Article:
Matisse’s last work was a mandala

April 27, 2014

or, The Road Accidentally Traveled

The weather prediction for today was a gorgeous spring day and so last night I decided to reward myself for all my hard work this week with a hike — there is really nothing I enjoy like being outdoors.  Last night I looked up hikes on the Appalachian Mountain Club calendar and chose one that seemed appropriate for my getting-the-kinks-out physique.  It would ramble through the Rockefeller Preserve and end with lunch at Stone Barns Center for Food and Agriculture.

I got up early and took the MetroNorth train to Tarrytown where I joined up with the other Appalachian Mountain Club hikers.  We piled into a cab, drove to the Preserve, and started our hike.  But after not too long, for reasons I won’t go into, it became clear to me that if I was going to enjoy a quiet walk to take in nature, I needed to be on my own.  And so, I excused myself from the group and set out on my own.

I took my time walking, and even took a long break to sit on a centuries-old drystone wall to watch clouds float over an open pasture while I ate my lunch.  It was quiet and contemplative and lovely.  Eventually I did get to Stone Barns, and explored the farm for a couple of hours.  And in the gift shop I was very excited to find a wonderful book about making artisan bread — Ken Forkish’s Flour Water Salt Yeast.  (Can’t wait to get out the sourdough starter again!)

As I wandered the farm, I realized I had a bit of a problem: I needed to get back to Tarrytown to catch the train home.  I could call a taxi, but I had too little cash with me.  I could try to catch a ride from someone leaving the farm.  Or, I could walk — a distance of about 3-1/2 miles.  The hike had been quite a bit shorter than I had hoped, and since one of my objectives in hiking more this summer is to get in shape for a trek to Macchu Picchu this fall, I decided to walk.  I checked the GPS on my phone for a route, jotted down the directions on a piece of paper (just in case, since I noticed that the battery was running low), and set out.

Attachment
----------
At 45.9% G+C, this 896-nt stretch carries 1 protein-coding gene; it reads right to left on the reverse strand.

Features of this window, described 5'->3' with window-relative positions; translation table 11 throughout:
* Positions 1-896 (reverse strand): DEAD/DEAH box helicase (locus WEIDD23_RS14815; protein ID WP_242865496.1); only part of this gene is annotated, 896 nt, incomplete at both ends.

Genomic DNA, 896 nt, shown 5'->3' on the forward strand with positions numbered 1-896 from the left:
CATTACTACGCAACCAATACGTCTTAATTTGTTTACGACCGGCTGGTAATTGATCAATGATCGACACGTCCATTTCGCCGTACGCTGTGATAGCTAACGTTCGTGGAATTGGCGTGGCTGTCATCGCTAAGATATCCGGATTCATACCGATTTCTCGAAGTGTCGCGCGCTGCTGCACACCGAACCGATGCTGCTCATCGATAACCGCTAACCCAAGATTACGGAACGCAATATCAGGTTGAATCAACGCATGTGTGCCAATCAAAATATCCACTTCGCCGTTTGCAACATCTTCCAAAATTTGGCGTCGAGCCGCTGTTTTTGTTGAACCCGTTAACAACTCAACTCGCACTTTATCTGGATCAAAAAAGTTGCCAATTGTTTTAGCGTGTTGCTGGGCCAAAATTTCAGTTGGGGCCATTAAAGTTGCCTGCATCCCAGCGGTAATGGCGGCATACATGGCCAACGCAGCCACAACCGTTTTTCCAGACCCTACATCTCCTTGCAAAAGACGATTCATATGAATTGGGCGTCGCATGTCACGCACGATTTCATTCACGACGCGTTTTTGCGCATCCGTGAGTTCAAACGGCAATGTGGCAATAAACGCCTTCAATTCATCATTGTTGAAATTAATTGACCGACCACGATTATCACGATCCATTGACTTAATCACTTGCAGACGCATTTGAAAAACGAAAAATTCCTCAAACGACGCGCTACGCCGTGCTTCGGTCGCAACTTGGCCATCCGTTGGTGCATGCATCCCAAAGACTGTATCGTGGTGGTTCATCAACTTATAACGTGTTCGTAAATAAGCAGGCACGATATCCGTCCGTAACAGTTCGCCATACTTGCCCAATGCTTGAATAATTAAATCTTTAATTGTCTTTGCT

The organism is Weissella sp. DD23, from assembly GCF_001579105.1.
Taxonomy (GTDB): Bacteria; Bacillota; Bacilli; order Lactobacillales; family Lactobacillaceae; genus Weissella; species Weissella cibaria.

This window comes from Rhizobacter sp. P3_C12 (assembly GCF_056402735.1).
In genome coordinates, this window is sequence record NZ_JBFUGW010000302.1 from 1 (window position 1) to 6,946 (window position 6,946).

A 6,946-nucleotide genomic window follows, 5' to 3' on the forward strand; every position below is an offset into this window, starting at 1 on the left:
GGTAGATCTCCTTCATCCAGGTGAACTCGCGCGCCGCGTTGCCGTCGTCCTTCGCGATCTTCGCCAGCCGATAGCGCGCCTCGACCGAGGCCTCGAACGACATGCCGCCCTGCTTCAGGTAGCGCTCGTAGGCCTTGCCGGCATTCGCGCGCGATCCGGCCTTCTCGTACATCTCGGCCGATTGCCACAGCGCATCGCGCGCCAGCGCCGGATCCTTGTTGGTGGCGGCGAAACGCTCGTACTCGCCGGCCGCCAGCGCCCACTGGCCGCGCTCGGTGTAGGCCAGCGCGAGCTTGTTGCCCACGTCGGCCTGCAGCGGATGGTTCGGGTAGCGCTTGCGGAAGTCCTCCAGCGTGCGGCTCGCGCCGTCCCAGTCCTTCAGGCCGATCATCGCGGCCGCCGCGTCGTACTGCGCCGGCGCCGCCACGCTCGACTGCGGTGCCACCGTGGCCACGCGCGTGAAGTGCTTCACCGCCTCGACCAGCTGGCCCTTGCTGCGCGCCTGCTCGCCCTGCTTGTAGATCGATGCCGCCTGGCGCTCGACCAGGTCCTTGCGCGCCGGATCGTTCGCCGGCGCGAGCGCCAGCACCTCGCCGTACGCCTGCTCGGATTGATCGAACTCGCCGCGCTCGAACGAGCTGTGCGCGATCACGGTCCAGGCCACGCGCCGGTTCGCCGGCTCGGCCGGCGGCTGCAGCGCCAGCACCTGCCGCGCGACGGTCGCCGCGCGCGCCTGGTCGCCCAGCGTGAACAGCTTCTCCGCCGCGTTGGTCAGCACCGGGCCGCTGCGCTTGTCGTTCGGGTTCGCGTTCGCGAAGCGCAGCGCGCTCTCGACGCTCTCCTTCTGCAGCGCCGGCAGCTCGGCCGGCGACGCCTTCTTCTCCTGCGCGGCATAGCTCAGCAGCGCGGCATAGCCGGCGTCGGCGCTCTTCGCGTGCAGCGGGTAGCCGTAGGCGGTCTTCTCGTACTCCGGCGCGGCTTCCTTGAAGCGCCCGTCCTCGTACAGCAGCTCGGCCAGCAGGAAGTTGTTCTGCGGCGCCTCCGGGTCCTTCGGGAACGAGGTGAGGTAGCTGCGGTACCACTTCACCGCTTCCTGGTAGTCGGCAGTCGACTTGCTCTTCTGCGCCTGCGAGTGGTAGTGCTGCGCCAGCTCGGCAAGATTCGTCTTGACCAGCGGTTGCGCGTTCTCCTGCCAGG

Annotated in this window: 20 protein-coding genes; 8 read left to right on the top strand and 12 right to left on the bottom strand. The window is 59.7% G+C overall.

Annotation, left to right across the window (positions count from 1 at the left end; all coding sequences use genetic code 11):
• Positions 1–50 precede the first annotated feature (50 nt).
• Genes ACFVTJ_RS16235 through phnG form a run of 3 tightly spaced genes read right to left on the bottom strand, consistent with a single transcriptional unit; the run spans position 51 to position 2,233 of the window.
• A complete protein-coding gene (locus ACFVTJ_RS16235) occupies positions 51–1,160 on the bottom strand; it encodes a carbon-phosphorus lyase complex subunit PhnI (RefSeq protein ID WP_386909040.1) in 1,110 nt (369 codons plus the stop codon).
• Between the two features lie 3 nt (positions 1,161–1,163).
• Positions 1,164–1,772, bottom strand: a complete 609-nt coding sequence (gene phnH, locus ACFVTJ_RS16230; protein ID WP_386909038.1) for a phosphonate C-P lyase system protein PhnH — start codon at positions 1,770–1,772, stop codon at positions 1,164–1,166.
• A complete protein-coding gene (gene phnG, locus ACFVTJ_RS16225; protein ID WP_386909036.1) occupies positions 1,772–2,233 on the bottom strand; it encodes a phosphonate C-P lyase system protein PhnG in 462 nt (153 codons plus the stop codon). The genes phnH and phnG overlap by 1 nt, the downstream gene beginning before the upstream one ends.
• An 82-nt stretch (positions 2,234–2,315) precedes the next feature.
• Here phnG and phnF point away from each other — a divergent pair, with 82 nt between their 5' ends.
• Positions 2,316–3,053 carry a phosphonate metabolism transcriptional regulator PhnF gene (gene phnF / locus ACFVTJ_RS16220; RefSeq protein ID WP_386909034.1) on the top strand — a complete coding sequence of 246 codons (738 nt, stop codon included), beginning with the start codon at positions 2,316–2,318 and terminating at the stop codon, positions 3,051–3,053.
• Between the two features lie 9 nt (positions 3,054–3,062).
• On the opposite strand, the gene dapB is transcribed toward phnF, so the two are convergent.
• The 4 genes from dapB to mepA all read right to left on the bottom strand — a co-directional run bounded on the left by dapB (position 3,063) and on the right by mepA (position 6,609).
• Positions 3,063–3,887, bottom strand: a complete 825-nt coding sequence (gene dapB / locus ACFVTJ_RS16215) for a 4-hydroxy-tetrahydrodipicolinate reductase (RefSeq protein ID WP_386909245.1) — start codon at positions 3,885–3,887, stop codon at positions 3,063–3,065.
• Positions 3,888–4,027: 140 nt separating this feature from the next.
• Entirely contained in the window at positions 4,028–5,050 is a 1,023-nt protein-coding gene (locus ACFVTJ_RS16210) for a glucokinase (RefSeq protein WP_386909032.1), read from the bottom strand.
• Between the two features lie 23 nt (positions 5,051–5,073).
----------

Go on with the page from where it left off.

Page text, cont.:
I walked along a country road for some time until I came to a small community of old, well-proportioned and well-cared-for homes — old money, the kind that doesn’t need to show it off.  In the middle of this hamlet was a lovely little stone church, also old and well-cared-for.  Simple in design, but there was something more about it that made it seem just a little more special, though I can’t quite put my finger on what it was.

It being Sunday and now after 3:00, I thought I might stop in for a few moments of private worship, since I had missed Sunday morning services in favor of going on this hike.  A man was just coming out of the church and he said I should definitely go inside, that it was lovely, but that I would have to pay an entrance fee.  That seemed a bit odd to me, but okay, I’ve visited many churches where it is customary to pass the plate. I had $8 in my wallet.  A small plaque by the door said the entrance fee was $7.  I went inside.

The rose window by Henri Matisse in Union Church of Pocantico Hills, New York

The rose window by Henri Matisse in Union Church of Pocantico Hills, New York

What happened next was worth walking 3-1/2 miles: I walked through the doors and found, in this little tiny country church, Matisse’s last masterwork, and nine gorgeous stained-glass windows by Marc Chagall.

What were they doing here?

Union Church of Pocantico Hills was founded and built in the early 20th century by the residents of this hamlet.  There weren’t enough members of any one Protestant sect to build their own church, and so they all got together and built one non-denominational church where they worshipped together.  The Rockefellers were part of the community and over the course of the century contributed significantly to the life — and the budget — of the church.

In 1954 the Rockefellers commissioned the rose window as a memorial for a family member.  Matisse, elderly and confined to a wheelchair, could not come to the church, so the family sent full-size architectural drawings to him in France.  He created the design in paper cut-outs, and two days after finishing it he died.  The rose window hangs over the altar at the front of the church.

In the back wall soars Chagall’s glorious Good Samaritan window, and eight more windows designed by him line the side walls along the pews.  (You can read more about them here.)

I was enthralled.  And, I was reminded again that often the best journeys are the ones that happen after the planned journey falls through.

Which happened one more time before I got to the train . . .

I missed a fork in the road and ended up walking around Tarrytown Lake.  I love being near water, the view was lovely and in the end, when I checked the GPS, the detour didn’t add any distance to the trip.

Serendipity is often like that.

Wishing you wonderful journeys, wherever they take you.

Rockefeller Preserve



2 Responses to “Matisse’s last work was a mandala”

  1. Cheryl Neruda Says:

    This is inspiring, RaNae! Now the challenge bug has struck me. Just how many mandalas can be found where we least expect it?

  2. Carol Says:


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